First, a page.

Woman Gets Life Term in Killing
Friday, August 31, 2007
In a decision Montgomery County prosecutors called unprecedented, a judge sentenced a D.C. woman to life in prison without parole yesterday for executing a 16-year-old boy she suspected was telling police about her drug deals.
Circuit Court Judge Nelson W. Rupp Jr. said he wished he could punish defendant Parris D. Pratt's relatives, too. Their neglect, in effect, caused the lives of Pratt and victim Phillip Cunningham to intersect in streets filled with drugs and violence, the judge said.
"What is an outrage about this case is that it is in some respects representative of a community that has abandoned its youth," Rupp said. "It has thrown away its youth and let its youth fend for itself."
Cunningham was living in a group home in the District when he was killed Nov. 17, 2005, in a cul-de-sac in Silver Spring. Pratt was abandoned by her parents as a teenager and made a living selling crack, according to court testimony.
Prosecutors said Pratt is the first woman to be sentenced to life without parole in the county. When Rupp announced his decision, some of Pratt's relatives and supporters began to walk out of the courtroom and others cried. The judge became indignant.
"I'm listening to all of these outbreaks in the courtroom," he said, raising his voice. "Where were you when she was 11 years old? Where were you when she was put out on the streets? Where were you when she had to fend for herself? I'm not going to stand for it. You don't deserve to be in this courtroom expressing that. You leave right now."
Pratt, who testified at trial that she sometimes made thousands of dollars a day selling crack to people desperate enough to prostitute their children, became suspicious that Cunningham was talking to police about her deals, prosecutors said.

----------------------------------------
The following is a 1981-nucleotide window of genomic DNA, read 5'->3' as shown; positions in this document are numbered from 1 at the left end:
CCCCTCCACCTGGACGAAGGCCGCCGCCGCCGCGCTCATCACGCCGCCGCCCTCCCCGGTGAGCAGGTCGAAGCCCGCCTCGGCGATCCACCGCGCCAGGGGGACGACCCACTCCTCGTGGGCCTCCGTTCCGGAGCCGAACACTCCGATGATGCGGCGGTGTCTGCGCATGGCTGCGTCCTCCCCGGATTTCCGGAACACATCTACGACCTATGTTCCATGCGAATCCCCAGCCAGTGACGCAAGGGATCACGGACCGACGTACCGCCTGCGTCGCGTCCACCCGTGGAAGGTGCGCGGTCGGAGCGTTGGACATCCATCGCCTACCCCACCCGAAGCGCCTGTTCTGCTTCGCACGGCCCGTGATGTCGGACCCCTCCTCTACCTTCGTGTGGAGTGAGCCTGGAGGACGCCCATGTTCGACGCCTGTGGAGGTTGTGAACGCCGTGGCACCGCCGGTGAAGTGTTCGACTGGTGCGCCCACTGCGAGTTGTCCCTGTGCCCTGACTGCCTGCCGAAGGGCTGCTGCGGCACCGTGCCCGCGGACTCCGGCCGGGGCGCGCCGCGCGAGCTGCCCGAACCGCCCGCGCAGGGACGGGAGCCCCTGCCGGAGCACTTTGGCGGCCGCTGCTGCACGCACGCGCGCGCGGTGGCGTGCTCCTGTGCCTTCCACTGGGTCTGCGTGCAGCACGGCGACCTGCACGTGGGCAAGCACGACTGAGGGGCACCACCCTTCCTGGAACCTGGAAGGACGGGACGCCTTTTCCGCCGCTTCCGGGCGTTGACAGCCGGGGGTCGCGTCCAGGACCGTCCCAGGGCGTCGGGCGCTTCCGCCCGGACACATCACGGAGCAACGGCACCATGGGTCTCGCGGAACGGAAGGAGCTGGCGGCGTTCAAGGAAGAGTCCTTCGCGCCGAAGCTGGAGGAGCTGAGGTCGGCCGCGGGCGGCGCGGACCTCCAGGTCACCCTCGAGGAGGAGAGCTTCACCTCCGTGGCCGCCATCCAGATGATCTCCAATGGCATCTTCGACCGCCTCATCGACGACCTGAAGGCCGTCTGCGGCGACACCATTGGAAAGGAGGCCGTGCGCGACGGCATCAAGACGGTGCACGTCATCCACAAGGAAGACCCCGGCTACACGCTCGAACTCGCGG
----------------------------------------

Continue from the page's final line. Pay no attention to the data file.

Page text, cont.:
The day Cunningham was killed, Pratt drove him from the District to the 9200 block of Manchester Road. She was with Justin Foreman, a friend of Cunningham's. She asked Cunningham to step out of the car, and the two walked up a driveway. Cunningham was holding a beer bottle in one hand and a cigar in the other.
Cunningham knew about Pratt's drug dealing through Foreman and other acquaintances.
Prosecutors said Pratt fired three shots at close range, striking him twice in the head. Pratt, 23, said she shot Cunningham in self-defense after he pulled a knife.
As she drove off, she testified, she saw his legs moving and drove back. She said Foreman then shot him in the head; prosecutors said Pratt fired the last shot.
"She killed this boy because she thought he was a police informer," Assistant State's Attorney Peter A. Feeney said at the hearing. "In certain neighborhoods in the District, that is the penalty for a person who tells the police: This person is doing drugs."
Pratt told Cunningham's relatives yesterday that she was sorry for their loss and that "this whole situation, it got out of hand."
"Unfortunately I have to be the sacrificial lamb for the situation because the state let the murderer walk free," she said. "So here I am. I take responsibility for what I did."
She asked Rupp for a lenient sentence, saying that because the state got a conviction, "I need to get something, too."
Rupp said he was "struck by the total lack of remorse" that Pratt showed at the hearing.
"The community deserves to be safe from you because of who you are and who you've become," he said.